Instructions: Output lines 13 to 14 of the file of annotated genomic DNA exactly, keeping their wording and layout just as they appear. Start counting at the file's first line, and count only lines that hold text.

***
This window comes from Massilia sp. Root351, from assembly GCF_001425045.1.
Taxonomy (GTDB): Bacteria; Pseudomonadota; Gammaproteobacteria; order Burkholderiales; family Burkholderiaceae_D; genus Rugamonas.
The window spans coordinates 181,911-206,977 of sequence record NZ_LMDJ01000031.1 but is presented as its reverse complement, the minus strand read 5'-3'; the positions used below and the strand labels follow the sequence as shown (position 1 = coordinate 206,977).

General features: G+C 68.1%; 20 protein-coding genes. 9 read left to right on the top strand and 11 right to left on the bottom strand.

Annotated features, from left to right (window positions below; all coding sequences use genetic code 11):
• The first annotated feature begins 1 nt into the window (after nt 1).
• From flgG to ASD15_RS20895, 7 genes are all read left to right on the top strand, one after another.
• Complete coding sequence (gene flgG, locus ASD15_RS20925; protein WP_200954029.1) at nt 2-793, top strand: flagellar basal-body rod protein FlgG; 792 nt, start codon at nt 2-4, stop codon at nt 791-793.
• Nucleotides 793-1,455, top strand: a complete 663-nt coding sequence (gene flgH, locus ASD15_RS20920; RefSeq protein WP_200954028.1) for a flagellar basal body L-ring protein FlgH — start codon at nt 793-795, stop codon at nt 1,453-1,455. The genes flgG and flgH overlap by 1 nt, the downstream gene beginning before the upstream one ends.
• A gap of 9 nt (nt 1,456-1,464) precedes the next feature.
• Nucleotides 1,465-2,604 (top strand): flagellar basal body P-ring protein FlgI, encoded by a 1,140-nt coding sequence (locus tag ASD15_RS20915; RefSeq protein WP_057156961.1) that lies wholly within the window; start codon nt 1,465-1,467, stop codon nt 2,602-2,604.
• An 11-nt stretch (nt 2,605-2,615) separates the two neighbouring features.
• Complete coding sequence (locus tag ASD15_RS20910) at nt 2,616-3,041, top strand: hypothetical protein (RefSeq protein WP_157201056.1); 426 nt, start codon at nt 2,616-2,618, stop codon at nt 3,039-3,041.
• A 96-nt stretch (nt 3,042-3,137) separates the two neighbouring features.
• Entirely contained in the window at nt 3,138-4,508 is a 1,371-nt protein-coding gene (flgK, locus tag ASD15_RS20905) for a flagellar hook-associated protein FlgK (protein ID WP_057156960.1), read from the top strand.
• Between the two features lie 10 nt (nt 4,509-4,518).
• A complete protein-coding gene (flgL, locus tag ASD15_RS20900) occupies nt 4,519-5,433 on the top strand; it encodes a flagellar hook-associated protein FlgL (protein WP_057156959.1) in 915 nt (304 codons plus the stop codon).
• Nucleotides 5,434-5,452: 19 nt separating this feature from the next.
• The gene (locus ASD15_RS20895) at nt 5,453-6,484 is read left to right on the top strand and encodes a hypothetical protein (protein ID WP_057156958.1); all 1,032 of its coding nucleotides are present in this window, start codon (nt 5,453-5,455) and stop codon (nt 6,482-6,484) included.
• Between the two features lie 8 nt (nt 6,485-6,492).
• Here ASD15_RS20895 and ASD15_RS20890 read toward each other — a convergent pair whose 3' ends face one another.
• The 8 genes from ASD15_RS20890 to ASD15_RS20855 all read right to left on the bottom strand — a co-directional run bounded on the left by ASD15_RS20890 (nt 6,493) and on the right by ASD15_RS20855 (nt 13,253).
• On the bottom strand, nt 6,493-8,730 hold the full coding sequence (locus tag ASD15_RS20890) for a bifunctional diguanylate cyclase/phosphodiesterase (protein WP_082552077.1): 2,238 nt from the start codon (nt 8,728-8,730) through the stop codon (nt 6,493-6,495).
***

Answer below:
• Complete coding sequence (locus tag ASD15_RS20910) at nt 2,616-3,041, top strand: hypothetical protein (RefSeq protein WP_157201056.1); 426 nt, start codon at nt 2,616-2,618, stop codon at nt 3,039-3,041.
• A 96-nt stretch (nt 3,042-3,137) separates the two neighbouring features.